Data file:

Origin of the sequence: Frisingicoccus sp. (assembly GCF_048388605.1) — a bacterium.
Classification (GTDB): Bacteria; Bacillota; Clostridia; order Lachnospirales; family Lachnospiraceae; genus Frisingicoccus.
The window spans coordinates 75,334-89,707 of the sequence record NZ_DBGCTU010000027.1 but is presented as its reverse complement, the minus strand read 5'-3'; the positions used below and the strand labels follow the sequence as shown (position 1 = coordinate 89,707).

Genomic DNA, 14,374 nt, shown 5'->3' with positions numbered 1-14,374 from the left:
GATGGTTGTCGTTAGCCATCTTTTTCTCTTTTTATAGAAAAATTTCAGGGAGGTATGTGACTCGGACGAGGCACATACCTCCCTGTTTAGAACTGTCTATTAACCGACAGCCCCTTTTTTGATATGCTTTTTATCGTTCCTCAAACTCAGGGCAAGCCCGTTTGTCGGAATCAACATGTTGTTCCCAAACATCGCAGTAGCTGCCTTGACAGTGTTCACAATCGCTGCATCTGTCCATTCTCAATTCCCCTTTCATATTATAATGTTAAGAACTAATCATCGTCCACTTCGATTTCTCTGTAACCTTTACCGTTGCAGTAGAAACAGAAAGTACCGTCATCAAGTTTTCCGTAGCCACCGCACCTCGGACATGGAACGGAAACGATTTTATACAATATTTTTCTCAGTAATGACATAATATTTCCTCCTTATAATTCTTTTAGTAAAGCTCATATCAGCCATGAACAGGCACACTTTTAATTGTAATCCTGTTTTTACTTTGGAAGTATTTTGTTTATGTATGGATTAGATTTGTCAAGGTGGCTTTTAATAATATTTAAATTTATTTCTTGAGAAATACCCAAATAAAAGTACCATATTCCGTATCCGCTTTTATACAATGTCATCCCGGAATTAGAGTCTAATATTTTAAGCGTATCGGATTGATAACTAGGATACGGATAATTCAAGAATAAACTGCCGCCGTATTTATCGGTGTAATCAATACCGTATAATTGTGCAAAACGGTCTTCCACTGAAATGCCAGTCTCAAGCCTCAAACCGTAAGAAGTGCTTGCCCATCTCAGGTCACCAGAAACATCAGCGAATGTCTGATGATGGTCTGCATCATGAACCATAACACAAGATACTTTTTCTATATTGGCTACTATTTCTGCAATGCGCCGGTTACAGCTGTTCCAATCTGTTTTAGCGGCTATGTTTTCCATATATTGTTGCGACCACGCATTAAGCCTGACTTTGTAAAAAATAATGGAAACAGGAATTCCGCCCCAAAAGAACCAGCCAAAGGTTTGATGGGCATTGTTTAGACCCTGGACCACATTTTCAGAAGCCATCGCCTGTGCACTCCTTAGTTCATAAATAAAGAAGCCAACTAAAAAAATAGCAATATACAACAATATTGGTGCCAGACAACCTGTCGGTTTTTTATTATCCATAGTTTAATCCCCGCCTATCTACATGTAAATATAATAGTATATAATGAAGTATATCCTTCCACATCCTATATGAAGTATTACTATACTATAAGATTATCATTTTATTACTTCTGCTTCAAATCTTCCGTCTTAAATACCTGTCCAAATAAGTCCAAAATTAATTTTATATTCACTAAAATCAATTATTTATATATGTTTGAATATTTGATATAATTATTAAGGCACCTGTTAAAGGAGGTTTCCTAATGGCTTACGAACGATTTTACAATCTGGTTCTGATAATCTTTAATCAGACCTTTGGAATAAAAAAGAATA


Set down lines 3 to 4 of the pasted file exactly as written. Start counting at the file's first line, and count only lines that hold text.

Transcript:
The window spans coordinates 75,334-89,707 of the sequence record NZ_DBGCTU010000027.1 but is presented as its reverse complement, the minus strand read 5'-3'; the positions used below and the strand labels follow the sequence as shown (position 1 = coordinate 89,707).

Genomic DNA, 14,374 nt, shown 5'->3' with positions numbered 1-14,374 from the left: